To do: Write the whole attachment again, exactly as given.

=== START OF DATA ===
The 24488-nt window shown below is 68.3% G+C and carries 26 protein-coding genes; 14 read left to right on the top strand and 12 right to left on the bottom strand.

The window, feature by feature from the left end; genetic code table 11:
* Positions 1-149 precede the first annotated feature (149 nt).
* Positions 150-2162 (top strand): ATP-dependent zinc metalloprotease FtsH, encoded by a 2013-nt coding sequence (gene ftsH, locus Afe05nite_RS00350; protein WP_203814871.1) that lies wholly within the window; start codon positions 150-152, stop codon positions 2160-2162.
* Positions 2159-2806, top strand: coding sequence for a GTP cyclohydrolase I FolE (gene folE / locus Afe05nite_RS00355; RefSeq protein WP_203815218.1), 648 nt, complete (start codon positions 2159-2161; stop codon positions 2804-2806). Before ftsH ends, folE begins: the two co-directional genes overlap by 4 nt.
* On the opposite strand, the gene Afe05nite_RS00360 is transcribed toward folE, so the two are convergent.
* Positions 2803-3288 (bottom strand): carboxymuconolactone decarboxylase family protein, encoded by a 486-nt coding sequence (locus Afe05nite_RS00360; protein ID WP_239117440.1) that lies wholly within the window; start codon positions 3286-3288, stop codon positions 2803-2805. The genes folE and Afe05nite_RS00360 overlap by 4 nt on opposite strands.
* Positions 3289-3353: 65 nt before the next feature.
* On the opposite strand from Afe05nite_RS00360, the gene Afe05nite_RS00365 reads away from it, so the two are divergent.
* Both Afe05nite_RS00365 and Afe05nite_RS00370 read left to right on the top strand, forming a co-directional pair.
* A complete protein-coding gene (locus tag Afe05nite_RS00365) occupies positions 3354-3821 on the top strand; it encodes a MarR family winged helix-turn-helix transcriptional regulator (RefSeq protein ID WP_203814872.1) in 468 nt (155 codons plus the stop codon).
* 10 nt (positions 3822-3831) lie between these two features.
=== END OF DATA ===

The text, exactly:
The 24488-nt window shown below is 68.3% G+C and carries 26 protein-coding genes; 14 read left to right on the top strand and 12 right to left on the bottom strand.

The window, feature by feature from the left end; genetic code table 11:
* Positions 1-149 precede the first annotated feature (149 nt).
* Positions 150-2162 (top strand): ATP-dependent zinc metalloprotease FtsH, encoded by a 2013-nt coding sequence (gene ftsH, locus Afe05nite_RS00350; protein WP_203814871.1) that lies wholly within the window; start codon positions 150-152, stop codon positions 2160-2162.
* Positions 2159-2806, top strand: coding sequence for a GTP cyclohydrolase I FolE (gene folE / locus Afe05nite_RS00355; RefSeq protein WP_203815218.1), 648 nt, complete (start codon positions 2159-2161; stop codon positions 2804-2806). Before ftsH ends, folE begins: the two co-directional genes overlap by 4 nt.
* On the opposite strand, the gene Afe05nite_RS00360 is transcribed toward folE, so the two are convergent.
* Positions 2803-3288 (bottom strand): carboxymuconolactone decarboxylase family protein, encoded by a 486-nt coding sequence (locus Afe05nite_RS00360; protein ID WP_239117440.1) that lies wholly within the window; start codon positions 3286-3288, stop codon positions 2803-2805. The genes folE and Afe05nite_RS00360 overlap by 4 nt on opposite strands.
* Positions 3289-3353: 65 nt before the next feature.
* On the opposite strand from Afe05nite_RS00360, the gene Afe05nite_RS00365 reads away from it, so the two are divergent.
* Both Afe05nite_RS00365 and Afe05nite_RS00370 read left to right on the top strand, forming a co-directional pair.
* A complete protein-coding gene (locus tag Afe05nite_RS00365) occupies positions 3354-3821 on the top strand; it encodes a MarR family winged helix-turn-helix transcriptional regulator (RefSeq protein ID WP_203814872.1) in 468 nt (155 codons plus the stop codon).
* 10 nt (positions 3822-3831) lie between these two features.